Summer jammies from thrifted sheets

I got around to actually cutting into some of the thrifted sheets I’ve been hoarding. My mom gave me an old Simplicity romper/bloomer pattern she’s had since we were all kids, and I thought it would be perfect for babydoll pajamas for the girls. I was worried at first about the fit since the pattern is size 6, but because of the adjustable design (gathers, elastic) it’s plenty big for even my almost ten year-old (who is tall). I didn’t even have to adjust the armscye.

Everything needed was in the stash, except I ran out of elastic and had to go get some. The jams look super cute on the girls, really full and swingy and breezy, and they love to wear them. I would feel weird about showing photos of my girls in babydoll jammies, so you’ll have to trust me on the cuteness. I made the longer length and it hits their legs about the same spot that is shown on the envelope illustration, only the bloomers show more because I made them very loose fitting for comfort.

The pink/green sets were the first ones I made, and I placed the pocket as noted in the pattern. Kinda high up if you are not six, but hey, not worried about that for jammies. I think the apple looks cute with the plaid, but not with the other fabric. However, if you have two girls then you know that if you put the apple on one girl’s pocket, you’re very wise to put the apple on the other girl’s pocket too.

I don’t like having to tie shoulder bows, so I measured and sewed the straps down instead. I moved the pocket lower down on the third set (blue/pink flower print), and did a double cherry applique instead on the fourth set.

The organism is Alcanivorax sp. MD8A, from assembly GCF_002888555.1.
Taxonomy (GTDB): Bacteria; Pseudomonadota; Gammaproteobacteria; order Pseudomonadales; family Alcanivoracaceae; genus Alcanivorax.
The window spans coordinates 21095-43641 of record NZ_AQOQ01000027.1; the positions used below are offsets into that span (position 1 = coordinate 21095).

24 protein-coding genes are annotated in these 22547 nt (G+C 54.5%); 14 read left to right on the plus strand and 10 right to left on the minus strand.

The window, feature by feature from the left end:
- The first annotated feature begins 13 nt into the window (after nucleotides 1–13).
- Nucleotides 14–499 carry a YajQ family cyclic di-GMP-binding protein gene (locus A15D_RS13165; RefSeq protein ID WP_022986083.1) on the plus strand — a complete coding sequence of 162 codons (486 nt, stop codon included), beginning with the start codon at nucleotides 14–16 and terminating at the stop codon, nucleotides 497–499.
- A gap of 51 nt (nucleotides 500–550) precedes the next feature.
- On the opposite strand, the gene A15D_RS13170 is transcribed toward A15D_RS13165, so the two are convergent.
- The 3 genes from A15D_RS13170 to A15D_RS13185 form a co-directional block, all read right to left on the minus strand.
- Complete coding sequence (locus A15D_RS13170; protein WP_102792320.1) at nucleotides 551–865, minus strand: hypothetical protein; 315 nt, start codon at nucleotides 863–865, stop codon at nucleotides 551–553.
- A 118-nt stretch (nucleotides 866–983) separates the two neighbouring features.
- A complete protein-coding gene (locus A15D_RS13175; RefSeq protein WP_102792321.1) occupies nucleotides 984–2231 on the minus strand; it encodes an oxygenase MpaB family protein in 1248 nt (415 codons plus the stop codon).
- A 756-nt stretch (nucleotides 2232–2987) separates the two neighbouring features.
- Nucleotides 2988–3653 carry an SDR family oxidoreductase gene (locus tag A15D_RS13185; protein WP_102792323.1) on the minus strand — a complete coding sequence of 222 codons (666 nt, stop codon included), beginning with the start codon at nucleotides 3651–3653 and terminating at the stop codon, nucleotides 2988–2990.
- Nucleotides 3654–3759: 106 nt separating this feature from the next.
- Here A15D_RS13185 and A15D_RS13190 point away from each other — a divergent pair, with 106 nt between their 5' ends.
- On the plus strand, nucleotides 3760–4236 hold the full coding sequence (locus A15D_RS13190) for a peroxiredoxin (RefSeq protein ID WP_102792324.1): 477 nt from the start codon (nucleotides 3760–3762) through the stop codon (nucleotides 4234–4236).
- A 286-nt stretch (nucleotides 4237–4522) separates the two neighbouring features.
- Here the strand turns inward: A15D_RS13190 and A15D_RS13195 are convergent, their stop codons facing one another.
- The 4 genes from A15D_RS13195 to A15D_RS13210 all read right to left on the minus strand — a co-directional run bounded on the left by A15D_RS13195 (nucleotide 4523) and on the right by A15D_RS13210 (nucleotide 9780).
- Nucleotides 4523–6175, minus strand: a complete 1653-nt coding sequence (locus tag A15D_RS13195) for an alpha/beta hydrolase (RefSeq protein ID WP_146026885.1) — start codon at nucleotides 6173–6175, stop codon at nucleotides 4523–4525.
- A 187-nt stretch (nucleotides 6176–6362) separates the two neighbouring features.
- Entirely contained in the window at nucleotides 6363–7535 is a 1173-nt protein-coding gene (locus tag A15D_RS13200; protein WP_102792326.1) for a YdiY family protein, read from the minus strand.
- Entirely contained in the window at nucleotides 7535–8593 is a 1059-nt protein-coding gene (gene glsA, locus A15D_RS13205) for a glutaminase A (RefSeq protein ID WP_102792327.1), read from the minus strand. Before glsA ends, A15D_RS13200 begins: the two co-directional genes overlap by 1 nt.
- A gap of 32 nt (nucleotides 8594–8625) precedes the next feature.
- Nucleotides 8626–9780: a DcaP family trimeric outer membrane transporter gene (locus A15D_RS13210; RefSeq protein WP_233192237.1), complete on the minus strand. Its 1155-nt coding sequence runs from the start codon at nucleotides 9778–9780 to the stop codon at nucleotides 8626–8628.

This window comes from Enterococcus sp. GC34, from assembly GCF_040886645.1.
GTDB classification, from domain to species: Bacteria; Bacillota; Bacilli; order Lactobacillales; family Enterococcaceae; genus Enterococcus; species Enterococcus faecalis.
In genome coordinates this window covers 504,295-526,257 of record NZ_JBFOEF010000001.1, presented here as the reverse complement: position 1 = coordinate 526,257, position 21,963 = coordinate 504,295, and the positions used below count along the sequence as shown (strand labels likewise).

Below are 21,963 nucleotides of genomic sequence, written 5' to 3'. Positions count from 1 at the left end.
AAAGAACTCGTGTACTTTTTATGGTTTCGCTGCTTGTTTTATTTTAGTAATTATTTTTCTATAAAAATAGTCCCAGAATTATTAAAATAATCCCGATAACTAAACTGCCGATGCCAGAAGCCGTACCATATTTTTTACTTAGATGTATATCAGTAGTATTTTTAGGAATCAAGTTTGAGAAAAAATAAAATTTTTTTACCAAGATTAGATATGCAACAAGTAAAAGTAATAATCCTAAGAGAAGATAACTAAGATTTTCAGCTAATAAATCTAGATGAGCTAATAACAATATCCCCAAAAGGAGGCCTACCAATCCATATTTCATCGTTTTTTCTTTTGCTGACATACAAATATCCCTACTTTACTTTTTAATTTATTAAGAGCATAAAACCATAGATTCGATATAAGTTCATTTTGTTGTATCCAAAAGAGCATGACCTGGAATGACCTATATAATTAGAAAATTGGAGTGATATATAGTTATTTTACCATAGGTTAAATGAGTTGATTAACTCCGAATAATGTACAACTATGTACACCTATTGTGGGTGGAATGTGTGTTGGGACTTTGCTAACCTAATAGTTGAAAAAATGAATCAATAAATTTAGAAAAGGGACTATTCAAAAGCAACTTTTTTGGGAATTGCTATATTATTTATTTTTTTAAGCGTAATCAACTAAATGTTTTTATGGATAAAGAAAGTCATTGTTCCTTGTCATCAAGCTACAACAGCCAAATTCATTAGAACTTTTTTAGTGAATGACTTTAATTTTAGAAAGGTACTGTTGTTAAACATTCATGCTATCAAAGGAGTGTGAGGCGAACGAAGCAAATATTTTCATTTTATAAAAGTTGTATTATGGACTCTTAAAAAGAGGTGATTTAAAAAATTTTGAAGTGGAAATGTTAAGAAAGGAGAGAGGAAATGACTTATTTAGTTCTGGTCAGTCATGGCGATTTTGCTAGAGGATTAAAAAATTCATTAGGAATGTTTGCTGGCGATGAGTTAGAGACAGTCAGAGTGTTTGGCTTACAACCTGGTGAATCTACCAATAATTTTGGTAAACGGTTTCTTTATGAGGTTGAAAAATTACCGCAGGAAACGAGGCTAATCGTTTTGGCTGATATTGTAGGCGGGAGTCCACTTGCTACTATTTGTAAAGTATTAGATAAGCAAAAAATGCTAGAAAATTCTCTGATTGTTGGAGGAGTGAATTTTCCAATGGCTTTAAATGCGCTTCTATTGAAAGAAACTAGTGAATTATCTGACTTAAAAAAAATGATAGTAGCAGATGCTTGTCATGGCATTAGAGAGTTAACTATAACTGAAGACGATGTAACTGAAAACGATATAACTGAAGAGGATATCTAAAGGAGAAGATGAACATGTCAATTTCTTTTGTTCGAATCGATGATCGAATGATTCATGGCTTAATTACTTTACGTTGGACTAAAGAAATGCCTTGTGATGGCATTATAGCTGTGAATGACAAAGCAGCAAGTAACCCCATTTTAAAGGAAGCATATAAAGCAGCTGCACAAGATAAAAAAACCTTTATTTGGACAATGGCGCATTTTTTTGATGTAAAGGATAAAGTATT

It’s hard for the girls to tell back from front on the bloomers, so I added grosgrain ribbon tags. I was supposed to edgestitch around the top of the elastic waist casing also to create a neater finish, but I was too lazy.

I enjoy using older patterns to see the differences in the instructions. Some of the methods seem to make more sense than on newer patterns, like the neater pocket hem construction and the use of single fold bias tape to create the elastic casing on the legs, but some of the directions seemed to create more work than necessary, like waiting to trim off the excess seam allowance after you’ve already gathered the neckline and including the huge seam allowance on the arm holes in the pattern even though they will be bound with bias tape.

I think this is a really cute pattern, and I give it two thumbs up. Worth searching for on Etsy or Ebay. Be warned, same Simplicity pattern number was used for a vampy corset/slip design, so some interesting photos may arise.

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